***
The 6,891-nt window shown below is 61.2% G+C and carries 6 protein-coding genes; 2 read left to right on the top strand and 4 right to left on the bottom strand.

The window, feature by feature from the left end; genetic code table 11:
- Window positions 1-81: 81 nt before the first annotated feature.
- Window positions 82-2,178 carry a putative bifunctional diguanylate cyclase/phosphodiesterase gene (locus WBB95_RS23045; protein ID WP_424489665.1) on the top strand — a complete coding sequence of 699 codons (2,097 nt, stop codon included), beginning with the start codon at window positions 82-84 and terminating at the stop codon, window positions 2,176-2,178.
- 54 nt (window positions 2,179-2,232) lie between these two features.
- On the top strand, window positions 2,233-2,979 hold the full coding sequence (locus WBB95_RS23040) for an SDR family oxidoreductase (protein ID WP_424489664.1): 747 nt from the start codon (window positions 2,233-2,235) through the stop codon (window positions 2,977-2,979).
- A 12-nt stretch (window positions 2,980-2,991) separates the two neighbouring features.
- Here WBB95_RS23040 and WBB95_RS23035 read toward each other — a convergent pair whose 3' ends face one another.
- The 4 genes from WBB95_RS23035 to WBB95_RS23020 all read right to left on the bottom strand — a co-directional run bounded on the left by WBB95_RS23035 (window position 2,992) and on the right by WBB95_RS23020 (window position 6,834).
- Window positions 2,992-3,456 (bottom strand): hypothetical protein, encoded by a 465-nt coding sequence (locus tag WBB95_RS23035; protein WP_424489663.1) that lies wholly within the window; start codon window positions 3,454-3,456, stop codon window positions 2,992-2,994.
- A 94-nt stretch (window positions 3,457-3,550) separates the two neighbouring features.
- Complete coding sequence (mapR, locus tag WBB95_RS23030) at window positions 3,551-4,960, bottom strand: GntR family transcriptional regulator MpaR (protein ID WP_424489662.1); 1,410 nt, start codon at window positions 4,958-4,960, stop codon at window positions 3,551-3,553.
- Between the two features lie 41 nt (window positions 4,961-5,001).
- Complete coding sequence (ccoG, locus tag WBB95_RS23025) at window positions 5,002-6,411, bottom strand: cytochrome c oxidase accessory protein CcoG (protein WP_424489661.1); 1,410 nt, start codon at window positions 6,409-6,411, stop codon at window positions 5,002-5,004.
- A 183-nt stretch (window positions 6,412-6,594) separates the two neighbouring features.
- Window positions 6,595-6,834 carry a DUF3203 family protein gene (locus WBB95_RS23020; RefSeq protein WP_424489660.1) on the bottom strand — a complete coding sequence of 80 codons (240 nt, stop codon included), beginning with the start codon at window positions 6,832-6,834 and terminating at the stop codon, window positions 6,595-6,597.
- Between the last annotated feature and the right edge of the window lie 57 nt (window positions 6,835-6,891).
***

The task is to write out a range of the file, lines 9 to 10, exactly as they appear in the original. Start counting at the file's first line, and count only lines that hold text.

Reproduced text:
- The 4 genes from WBB95_RS23035 to WBB95_RS23020 all read right to left on the bottom strand — a co-directional run bounded on the left by WBB95_RS23035 (window position 2,992) and on the right by WBB95_RS23020 (window position 6,834).
- Window positions 2,992-3,456 (bottom strand): hypothetical protein, encoded by a 465-nt coding sequence (locus tag WBB95_RS23035; protein WP_424489663.1) that lies wholly within the window; start codon window positions 3,454-3,456, stop codon window positions 2,992-2,994.